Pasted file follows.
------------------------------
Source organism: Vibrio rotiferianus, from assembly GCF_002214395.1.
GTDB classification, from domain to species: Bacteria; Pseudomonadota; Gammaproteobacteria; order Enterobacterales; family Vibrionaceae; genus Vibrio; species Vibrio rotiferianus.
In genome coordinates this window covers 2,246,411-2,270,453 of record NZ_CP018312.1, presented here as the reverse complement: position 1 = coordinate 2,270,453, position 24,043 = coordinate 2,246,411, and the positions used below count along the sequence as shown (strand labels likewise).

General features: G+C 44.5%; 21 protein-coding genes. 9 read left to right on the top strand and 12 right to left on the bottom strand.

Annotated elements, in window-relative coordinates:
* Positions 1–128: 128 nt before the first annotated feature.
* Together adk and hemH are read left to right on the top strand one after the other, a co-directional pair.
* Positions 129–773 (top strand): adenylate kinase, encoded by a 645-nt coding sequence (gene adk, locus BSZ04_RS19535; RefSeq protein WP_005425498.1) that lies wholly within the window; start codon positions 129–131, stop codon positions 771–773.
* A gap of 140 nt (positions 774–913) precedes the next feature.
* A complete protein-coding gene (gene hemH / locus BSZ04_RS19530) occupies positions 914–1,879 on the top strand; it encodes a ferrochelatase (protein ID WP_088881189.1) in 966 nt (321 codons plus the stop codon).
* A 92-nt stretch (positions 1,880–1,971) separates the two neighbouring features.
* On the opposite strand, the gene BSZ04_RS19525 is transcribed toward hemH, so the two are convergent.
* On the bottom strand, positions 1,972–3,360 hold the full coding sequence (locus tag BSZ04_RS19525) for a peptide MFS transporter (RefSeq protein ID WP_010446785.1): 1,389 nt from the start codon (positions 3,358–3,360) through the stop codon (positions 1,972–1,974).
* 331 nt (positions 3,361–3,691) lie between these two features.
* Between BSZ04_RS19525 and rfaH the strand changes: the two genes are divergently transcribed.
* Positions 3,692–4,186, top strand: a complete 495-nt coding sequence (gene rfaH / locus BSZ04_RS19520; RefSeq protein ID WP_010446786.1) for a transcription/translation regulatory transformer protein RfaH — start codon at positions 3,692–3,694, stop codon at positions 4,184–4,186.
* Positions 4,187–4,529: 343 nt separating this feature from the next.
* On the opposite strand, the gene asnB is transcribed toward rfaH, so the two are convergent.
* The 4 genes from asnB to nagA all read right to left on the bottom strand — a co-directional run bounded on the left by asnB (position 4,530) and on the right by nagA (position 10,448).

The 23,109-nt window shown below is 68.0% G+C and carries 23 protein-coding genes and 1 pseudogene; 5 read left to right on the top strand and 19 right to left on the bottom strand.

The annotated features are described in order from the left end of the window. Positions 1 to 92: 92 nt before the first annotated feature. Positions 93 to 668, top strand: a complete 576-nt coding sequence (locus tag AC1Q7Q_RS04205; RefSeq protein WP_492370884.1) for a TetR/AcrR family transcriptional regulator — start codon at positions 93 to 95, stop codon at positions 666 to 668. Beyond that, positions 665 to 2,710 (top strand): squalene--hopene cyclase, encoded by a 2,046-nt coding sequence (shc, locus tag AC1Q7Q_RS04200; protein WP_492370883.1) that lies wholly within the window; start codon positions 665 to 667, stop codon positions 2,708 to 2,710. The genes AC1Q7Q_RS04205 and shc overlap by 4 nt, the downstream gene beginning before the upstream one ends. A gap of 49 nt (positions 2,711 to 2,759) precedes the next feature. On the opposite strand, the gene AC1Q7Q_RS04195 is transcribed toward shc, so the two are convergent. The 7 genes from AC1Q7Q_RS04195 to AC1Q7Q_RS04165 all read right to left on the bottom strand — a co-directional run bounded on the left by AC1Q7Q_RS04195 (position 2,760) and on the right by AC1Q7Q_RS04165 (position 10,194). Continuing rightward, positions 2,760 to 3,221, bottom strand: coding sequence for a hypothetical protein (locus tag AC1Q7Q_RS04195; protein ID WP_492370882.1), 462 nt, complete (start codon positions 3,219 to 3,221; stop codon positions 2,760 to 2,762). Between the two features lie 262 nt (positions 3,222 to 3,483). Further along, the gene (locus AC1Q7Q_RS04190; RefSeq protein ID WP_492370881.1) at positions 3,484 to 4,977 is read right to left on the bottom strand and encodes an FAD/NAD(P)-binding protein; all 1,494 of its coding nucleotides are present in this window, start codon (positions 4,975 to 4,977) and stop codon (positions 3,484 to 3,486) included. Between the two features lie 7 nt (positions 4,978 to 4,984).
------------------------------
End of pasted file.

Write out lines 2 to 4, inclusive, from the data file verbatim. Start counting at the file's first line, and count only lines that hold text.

GTDB classification, from domain to species: Bacteria; Pseudomonadota; Gammaproteobacteria; order Enterobacterales; family Vibrionaceae; genus Vibrio; species Vibrio rotiferianus.
In genome coordinates this window covers 2,246,411-2,270,453 of record NZ_CP018312.1, presented here as the reverse complement: position 1 = coordinate 2,270,453, position 24,043 = coordinate 2,246,411, and the positions used below count along the sequence as shown (strand labels likewise).

General features: G+C 44.5%; 21 protein-coding genes. 9 read left to right on the top strand and 12 right to left on the bottom strand.